NACWA applauds House vote to provide $1.7 billion for clean water infrastructure

The National Association of Clean Water Agencies applauds the U.S. House of Representatives for moving swiftly and decisively to provide municipalities with more resources to address wet weather challenges. In an overwhelming and bipartisan 367-58 vote, the House approved the Water Quality Investment Act of 2007 (H.R. 569), to provide $1.7 billion for municipalities to fix their aging clean water infrastructure and reduce sewer overflows...

WASHINGTON, DC, March 8, 2007 -- The National Association of Clean Water Agencies (NACWA) applauds the U.S. House of Representatives for moving swiftly and decisively to provide municipalities with more resources to address wet weather challenges.

In an overwhelming and bipartisan 367-58 vote, the House approved the Water Quality Investment Act of 2007 (H.R. 569), to provide $1.7 billion for municipalities to fix their aging clean water infrastructure and reduce sewer overflows.

"The House has taken an important step toward helping municipal clean water agencies do their jobs of ensuring clean water for all Americans," Ken Kirk, NACWA executive director, said. "This bill is an important milestone in the year when the Clean Water Act will celebrate its 35th anniversary. But the fight is not over; we urge the Senate to move quickly with authorizing legislation, and then we need Congress to take the next step and fully fund this bill."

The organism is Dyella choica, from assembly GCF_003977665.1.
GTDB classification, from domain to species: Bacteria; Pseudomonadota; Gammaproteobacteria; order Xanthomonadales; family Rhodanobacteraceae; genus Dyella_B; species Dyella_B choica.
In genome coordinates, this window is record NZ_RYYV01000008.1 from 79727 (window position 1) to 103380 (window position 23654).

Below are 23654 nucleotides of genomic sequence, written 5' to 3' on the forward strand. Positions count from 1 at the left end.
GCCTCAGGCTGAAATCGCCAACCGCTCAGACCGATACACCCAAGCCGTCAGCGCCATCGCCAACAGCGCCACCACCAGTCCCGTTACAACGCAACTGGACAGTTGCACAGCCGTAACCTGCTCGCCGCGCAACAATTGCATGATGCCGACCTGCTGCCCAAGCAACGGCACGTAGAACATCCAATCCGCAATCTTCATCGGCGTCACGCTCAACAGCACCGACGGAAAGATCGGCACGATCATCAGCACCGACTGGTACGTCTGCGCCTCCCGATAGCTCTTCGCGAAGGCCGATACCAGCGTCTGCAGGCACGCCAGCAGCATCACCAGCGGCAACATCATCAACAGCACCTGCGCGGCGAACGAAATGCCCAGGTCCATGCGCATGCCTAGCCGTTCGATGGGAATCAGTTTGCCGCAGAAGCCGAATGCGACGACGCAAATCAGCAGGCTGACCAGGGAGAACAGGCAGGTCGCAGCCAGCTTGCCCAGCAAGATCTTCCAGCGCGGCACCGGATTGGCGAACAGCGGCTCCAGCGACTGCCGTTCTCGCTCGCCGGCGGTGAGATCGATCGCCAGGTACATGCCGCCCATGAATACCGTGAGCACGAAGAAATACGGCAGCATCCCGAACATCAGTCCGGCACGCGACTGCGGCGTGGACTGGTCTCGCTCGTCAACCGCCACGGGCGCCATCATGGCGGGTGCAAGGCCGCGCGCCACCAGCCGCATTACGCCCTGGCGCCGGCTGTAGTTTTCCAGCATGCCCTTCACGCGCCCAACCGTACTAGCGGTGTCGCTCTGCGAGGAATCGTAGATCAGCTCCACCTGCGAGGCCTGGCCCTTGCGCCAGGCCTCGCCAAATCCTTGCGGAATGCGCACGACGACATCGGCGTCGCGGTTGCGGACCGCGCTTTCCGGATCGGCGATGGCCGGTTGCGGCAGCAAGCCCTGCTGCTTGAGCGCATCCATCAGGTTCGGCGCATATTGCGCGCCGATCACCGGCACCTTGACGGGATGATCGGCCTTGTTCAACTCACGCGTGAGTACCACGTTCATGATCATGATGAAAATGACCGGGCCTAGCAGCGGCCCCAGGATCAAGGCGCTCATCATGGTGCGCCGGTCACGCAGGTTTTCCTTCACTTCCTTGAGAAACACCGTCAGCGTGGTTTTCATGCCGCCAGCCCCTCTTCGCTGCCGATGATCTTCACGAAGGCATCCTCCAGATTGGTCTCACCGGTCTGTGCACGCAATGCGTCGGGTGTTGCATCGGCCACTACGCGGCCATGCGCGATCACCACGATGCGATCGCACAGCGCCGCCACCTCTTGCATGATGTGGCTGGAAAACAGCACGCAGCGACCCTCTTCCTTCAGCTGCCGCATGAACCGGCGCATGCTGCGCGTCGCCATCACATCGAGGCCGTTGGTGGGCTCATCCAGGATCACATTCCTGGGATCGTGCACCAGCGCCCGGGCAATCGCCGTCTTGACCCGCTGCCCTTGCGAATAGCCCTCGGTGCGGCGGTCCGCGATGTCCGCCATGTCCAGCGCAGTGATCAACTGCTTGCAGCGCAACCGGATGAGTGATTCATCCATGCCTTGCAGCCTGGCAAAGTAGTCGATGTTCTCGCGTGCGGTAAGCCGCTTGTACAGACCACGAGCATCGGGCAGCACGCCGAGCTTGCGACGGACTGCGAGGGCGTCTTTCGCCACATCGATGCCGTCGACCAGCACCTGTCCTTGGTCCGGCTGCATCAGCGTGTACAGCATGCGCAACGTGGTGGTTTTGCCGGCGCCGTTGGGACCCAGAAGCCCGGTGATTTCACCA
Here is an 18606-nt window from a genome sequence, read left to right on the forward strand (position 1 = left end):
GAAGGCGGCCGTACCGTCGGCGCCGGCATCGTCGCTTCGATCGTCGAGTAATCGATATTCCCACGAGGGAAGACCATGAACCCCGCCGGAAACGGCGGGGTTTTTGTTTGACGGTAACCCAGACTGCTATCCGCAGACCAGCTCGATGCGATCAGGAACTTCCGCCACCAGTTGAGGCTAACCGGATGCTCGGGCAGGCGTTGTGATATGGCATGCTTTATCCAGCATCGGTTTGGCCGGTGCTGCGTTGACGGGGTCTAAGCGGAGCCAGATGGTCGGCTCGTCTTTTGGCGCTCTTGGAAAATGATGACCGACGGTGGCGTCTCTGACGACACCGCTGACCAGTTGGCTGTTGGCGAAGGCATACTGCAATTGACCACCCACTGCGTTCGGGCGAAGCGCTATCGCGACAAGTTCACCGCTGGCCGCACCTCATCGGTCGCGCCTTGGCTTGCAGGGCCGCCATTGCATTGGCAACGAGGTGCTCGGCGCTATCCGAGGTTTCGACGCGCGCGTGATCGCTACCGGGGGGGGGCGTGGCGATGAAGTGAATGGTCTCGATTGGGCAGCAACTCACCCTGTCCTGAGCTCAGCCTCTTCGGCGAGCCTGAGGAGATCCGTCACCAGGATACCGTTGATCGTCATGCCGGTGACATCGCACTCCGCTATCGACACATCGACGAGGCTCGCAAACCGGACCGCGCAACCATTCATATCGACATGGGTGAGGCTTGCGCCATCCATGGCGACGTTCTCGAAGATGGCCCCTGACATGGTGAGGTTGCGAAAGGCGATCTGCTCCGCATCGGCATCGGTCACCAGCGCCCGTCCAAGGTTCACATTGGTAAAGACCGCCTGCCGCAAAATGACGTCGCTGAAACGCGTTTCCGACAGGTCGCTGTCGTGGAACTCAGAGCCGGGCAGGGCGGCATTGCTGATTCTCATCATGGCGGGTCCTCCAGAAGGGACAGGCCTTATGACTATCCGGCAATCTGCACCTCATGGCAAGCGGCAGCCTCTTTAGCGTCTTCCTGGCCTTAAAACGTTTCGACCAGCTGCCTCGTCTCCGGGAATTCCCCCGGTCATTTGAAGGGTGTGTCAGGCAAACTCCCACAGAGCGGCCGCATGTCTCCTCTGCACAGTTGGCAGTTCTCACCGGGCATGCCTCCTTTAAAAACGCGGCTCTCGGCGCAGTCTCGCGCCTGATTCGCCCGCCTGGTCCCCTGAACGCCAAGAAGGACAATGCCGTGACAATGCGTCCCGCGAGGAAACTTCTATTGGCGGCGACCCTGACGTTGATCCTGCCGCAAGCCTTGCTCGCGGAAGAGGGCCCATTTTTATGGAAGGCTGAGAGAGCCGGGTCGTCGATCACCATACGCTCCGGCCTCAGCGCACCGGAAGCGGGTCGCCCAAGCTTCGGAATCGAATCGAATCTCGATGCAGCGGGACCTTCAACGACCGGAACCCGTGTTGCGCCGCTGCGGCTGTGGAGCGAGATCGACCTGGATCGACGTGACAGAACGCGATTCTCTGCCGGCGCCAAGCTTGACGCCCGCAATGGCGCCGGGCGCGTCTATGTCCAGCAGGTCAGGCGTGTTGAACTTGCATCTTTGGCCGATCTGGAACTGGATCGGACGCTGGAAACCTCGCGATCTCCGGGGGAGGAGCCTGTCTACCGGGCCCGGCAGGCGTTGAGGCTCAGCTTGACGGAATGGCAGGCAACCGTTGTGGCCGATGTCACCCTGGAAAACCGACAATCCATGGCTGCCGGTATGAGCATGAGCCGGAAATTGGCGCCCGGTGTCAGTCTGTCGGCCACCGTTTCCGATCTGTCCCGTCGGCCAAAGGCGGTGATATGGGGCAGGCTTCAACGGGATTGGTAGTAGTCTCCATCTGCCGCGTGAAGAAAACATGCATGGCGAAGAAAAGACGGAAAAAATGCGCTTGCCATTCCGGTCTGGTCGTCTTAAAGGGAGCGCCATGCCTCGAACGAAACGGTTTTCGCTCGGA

NACWA appreciates the hard work of Rep. Bill Pascrell (D-NJ), who sponsored the legislation and shepherded it through the House, and of Rep. Jim Oberstar (D-Minn.), chairman of the House Transportation and Infrastructure Committee, for his continuing strong support for clean water.

Indeed, the U.S. Environmental Protection Agency (EPA), the Government Accountability Office (GAO), and the Water Infrastructure Network (WIN) estimate the funding gap for this critical infrastructure at $300-$500 billion over 20 years, and it is clear that existing mechanisms for addressing this enormous funding gap fall far short.

"The Water Quality Investment Act will directly assist financially strapped municipalities afford necessary sewer system improvements without having to levy local tax rates," Rep. Pascrell said. "Smart water infrastructure investment will mitigate public health risks and contribute to the preservation of natural resources."

NACWA members are proud of their service as environmental stewards, devoting their lives to ensuring clean water for all Americans. The association's staff also looks forward to working with House and Senate leaders on legislative efforts that guarantee a robust, long-term, and reliable source of funding to protect America's clean water infrastructure and precious water resources for generations to come.

Washington, DC-based NACWA (www.nacwa.org) represents the interests of the nation's publicly owned wastewater treatment works, serving the majority of the sewered population in the United States, collectively treating and reclaiming over 18 billion gallons of wastewater every day.

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Also see:
-- "Bills boost funding for local sewer repair"
-- "Infrastructure improvement bill receives civil engineers approval"
-- "Congress: Levin-Voinovich Bill would establish united strategy for Great Lakes restoration"
-- "America's Clean Water Foundation overstated costs, failed to keep records, according to EPA Inspector General"
-- "Clean water funding takes another hit, WWEMA reports"

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